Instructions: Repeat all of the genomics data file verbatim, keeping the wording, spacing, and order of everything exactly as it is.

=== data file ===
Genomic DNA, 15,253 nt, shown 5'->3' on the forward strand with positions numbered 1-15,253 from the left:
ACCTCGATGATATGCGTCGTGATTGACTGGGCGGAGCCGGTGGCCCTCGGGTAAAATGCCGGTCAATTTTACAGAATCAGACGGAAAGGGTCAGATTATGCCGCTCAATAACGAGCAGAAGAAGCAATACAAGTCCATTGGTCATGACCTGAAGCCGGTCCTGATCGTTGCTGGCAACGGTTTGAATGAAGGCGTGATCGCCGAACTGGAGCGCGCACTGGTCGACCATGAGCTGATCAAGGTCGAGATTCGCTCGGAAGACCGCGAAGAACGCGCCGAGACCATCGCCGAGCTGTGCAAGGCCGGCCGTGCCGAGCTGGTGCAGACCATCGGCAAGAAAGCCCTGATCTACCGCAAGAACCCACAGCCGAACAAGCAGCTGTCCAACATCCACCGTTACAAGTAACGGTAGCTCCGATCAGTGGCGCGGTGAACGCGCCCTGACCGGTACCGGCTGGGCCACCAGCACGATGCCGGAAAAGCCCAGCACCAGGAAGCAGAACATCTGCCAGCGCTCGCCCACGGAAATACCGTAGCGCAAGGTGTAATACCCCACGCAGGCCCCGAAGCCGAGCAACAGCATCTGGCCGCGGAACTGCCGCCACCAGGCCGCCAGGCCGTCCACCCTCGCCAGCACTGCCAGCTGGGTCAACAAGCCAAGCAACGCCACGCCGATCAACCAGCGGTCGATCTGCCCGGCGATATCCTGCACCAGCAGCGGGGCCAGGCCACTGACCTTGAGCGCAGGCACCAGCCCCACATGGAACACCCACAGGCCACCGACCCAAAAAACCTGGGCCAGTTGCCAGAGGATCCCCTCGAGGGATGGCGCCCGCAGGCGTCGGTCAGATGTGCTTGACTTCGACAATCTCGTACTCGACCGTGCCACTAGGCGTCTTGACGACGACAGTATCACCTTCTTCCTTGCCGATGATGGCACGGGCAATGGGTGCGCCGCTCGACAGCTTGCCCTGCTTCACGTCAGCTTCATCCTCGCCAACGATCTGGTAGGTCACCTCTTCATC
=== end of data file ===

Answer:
Genomic DNA, 15,253 nt, shown 5'->3' on the forward strand with positions numbered 1-15,253 from the left:
ACCTCGATGATATGCGTCGTGATTGACTGGGCGGAGCCGGTGGCCCTCGGGTAAAATGCCGGTCAATTTTACAGAATCAGACGGAAAGGGTCAGATTATGCCGCTCAATAACGAGCAGAAGAAGCAATACAAGTCCATTGGTCATGACCTGAAGCCGGTCCTGATCGTTGCTGGCAACGGTTTGAATGAAGGCGTGATCGCCGAACTGGAGCGCGCACTGGTCGACCATGAGCTGATCAAGGTCGAGATTCGCTCGGAAGACCGCGAAGAACGCGCCGAGACCATCGCCGAGCTGTGCAAGGCCGGCCGTGCCGAGCTGGTGCAGACCATCGGCAAGAAAGCCCTGATCTACCGCAAGAACCCACAGCCGAACAAGCAGCTGTCCAACATCCACCGTTACAAGTAACGGTAGCTCCGATCAGTGGCGCGGTGAACGCGCCCTGACCGGTACCGGCTGGGCCACCAGCACGATGCCGGAAAAGCCCAGCACCAGGAAGCAGAACATCTGCCAGCGCTCGCCCACGGAAATACCGTAGCGCAAGGTGTAATACCCCACGCAGGCCCCGAAGCCGAGCAACAGCATCTGGCCGCGGAACTGCCGCCACCAGGCCGCCAGGCCGTCCACCCTCGCCAGCACTGCCAGCTGGGTCAACAAGCCAAGCAACGCCACGCCGATCAACCAGCGGTCGATCTGCCCGGCGATATCCTGCACCAGCAGCGGGGCCAGGCCACTGACCTTGAGCGCAGGCACCAGCCCCACATGGAACACCCACAGGCCACCGACCCAAAAAACCTGGGCCAGTTGCCAGAGGATCCCCTCGAGGGATGGCGCCCGCAGGCGTCGGTCAGATGTGCTTGACTTCGACAATCTCGTACTCGACCGTGCCACTAGGCGTCTTGACGACGACAGTATCACCTTCTTCCTTGCCGATGATGGCACGGGCAATGGGTGCGCCGCTCGACAGCTTGCCCTGCTTCACGTCAGCTTCATCCTCGCCAACGATCTGGTAGGTCACCTCTTCATC